About two-thirds of U.S. debt is held in the United States, either directly by individual bondholders or by institutions, such as mutual funds or retirement plans. The remaining one-third is held by foreigners, either individually or institutionally. Of the portion held by foreigners, about 17% is held by Japanese individuals or institutions, and 14% is held by people or institutions in China. Investors in dozens of other countries hold some U.S. debt, too, but no single country other than China and Japan holds more than 7.2% of the foreign total.

Having a large debt load isn’t necessarily a sign of financial distress, as long as the government is able to pay back bondholders on time with interest. 

One key reason people choose to buy U.S. government debt: It’s considered one of the safest investments on the planet. Given the size, strength and stability of the U.S. economy, and its enormous borrowing capacity, you can count on getting your money back. If the government needs money to pay back a bondholder, it can usually borrow more.

What actually happens if we hit the debt ceiling?

Once the debt ceiling is reached, the federal government can’t borrow any more money. At that point, the government would have a little breathing room to send out payments. It could use the cash it already had on hand, plus any new revenue it received in the interim. But that cash supply would eventually run out, too.

The most obvious response would be to prioritize payments. Bondholders would be paid off first, since a missed or delayed payment on a Treasury security would entail the most severe peril for the government: default. 

Outraging senior citizens by delaying or missing a Social Security check would be bad enough, the thinking goes, but if the Treasury defaults on a debt to its bondholders, investors would potentially have no reason to trust the U.S. as a borrower and might abandon U.S. bonds in the future. That would put the entire stability of the federal government’s finances, and ultimately the U.S. economy, at risk.

But prioritization has problems, too. The Treasury says it’s not clear it would have the legal authority to make those sorts of decisions about who gets paid first. And it could cost more, since the law requires the government to pay interest on any payments that are delayed.

The nonpartisan Congressional Research Service has acknowledged that there’s no clear answer to what constitutes default, but it does note that Black’s Law Dictionary defines the term "default" more broadly as "the failure to make a payment when due." Ultimately, CRS notes, "financial markets’ perceptions of what constitutes a default, or a real threat of default, may be more relevant when assessing the potential impacts of not raising the debt limit."

If enough investors quit buying Treasury securities, the United States would have to offer higher interest rates to lure their money back, raising the government’s borrowing costs in ways that would sooner or later filter throughout the economy.

"This isn’t a prediction by partisan politicians, but by many cold-blooded financial market analysts," Buchanan said.

How could ordinary Americans be hurt?

Interest rates on Treasury bonds set the benchmark for many other types of debts in the private sector. If the Treasury has to hike rates to attract investors, rates would also rise for mortgages, car loans, student loans and credit cards. As businesses find it more expensive to borrow, they would stop hiring and start laying people off; house prices would fall and retail sales would drop. The newly unemployed would have less money to spend, reinforcing the negative spiral. Taxes may have to rise at some point to cover the government’s higher borrowing costs.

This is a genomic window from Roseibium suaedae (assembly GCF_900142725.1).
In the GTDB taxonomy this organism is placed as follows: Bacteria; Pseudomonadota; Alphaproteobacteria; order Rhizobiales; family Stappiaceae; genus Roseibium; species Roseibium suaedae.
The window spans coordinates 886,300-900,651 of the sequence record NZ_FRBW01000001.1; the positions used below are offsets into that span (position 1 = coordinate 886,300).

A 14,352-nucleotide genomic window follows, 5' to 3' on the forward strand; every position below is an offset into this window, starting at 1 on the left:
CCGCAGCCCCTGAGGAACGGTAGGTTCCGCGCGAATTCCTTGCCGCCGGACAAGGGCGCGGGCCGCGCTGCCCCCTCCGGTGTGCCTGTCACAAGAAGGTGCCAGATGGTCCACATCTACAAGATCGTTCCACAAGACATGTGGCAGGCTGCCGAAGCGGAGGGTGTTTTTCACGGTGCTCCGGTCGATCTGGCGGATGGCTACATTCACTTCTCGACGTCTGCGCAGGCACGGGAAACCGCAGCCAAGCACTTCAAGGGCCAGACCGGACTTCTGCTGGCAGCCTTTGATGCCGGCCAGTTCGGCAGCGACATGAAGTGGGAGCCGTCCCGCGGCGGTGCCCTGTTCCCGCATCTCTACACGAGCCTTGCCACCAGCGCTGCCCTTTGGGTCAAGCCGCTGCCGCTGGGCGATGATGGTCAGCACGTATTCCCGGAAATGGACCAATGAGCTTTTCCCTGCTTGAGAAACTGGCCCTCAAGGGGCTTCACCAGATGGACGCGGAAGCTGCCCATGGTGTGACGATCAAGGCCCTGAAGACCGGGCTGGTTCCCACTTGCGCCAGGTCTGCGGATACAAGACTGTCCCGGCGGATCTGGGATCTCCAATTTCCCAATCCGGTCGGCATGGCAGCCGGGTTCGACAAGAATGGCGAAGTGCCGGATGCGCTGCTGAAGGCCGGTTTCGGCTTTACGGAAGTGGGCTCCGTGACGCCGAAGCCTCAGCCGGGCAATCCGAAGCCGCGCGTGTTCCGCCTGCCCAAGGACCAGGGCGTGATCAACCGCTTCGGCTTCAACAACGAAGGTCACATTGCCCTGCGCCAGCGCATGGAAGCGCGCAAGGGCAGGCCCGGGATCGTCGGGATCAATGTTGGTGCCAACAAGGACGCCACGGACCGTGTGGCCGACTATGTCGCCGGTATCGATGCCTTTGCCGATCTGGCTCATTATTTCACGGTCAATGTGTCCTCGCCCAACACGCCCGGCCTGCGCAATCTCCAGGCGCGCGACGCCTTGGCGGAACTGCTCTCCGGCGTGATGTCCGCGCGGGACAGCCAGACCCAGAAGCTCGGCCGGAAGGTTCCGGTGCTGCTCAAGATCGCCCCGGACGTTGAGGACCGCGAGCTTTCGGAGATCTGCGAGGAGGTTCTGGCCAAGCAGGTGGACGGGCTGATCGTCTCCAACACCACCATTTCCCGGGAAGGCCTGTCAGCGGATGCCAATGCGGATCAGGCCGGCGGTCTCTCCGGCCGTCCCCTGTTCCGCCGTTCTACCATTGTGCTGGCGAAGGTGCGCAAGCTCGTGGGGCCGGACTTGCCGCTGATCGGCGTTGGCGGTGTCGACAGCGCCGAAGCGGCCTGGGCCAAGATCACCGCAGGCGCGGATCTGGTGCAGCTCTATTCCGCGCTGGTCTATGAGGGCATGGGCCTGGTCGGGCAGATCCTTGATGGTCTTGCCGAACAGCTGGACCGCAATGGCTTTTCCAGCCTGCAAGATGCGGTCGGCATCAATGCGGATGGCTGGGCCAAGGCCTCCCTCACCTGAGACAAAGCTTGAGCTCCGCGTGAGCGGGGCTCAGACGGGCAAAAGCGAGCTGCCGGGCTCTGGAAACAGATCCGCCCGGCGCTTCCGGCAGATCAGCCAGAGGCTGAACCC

More directly, anyone who owns any stocks or bonds — even if the bonds are not from the U.S. government — will see the value of those investments drop. This includes the values of mutual funds, pensions and retirement savings accounts.

And because U.S. Treasury securities quietly underpin much of the nation’s (and the world’s) economic and financial systems, anything that disrupts confidence in Treasurys would likely throw the banking sector into turmoil. This could reverberate throughout the world. "Many economists and financial institutions," the Congressional Research Service has said, "have stated that if the market associated Treasury securities with default risks, the effects on global capital markets could be significant."

What does Congress need to do to avoid a debt-ceiling breach?

Democrats would like to suspend the debt ceiling until December 2022. But without a signal by McConnell to other Republicans that they should back a debt-limit increase, Democrats would have to go it alone, presumably through the reconciliation process, which would enable Democrats to pass a measure without Republican votes. 

But even that would require broad general agreement among Democrats on other elements of the spending packages, and that has yet to happen. (The reconciliation process can only be used once per fiscal year, so if it’s used for the policy initiatives that Biden and Democrats are seeking, they couldn’t write a separate reconciliation bill that lifts the debt ceiling until the following fiscal year, when it would be too late.)

On Sept. 21, the House passed a bill that included a temporary spending extension to stave off a government shutdown, along with a new pause on the debt ceiling through December 2022. But the vote was along party lines, and in the Senate, where 60 votes are needed to proceed to routine votes, such a bill would be dead on arrival.

Marc Goldwein, senior vice president for the Committee for a Responsible Federal Budget, said that "whenever it gets close, I get scared," he said. "So I’m nervous."

Still, Goldwein maintains a cautious optimism. "It’s not unusual to be in a standoff until there’s a breakthrough," he said. "It’s pretty common to feel that you don’t know how they’re going to manage to raise, and then there’s a deal and it’s done."

Sign Up For Our Weekly Newsletter

Our Sources

PolitiFact, "So what is the debt ceiling all about anyway?" Sept. 7, 2017

Bloomberg, "Why the U.S. Is Having Yet Another Debt Ceiling Debate," Sept. 13, 2021

Washington Post, "Democrats unveil new plan to fund government, suspend debt ceiling as major showdown with GOP looms," Sept. 20, 2021

Washington Post, "House passes bill to avert shutdown and suspend debt ceiling, but legislation faces grim prospects in Senate," Sept. 21, 2021

Committee for a Responsible Federal Budget, "Q&A: Everything You Should Know About the Debt Ceiling," July 28, 2021

Email interview with Tara Sinclair, economist at George Washington University, Sept. 20, 2021

Interview with Marc Goldwein, senior vice president for the Committee for a Responsible Federal Budget, Sept. 20, 2021

Email interview with Neil H. Buchanan, economist and law professor at the University of Florida and author of The Debt Ceiling Disasters, Sept. 21, 2021

Browse the Truth-O-Meter

More by Louis Jacobson

The looming debt-ceiling showdown: What you need to know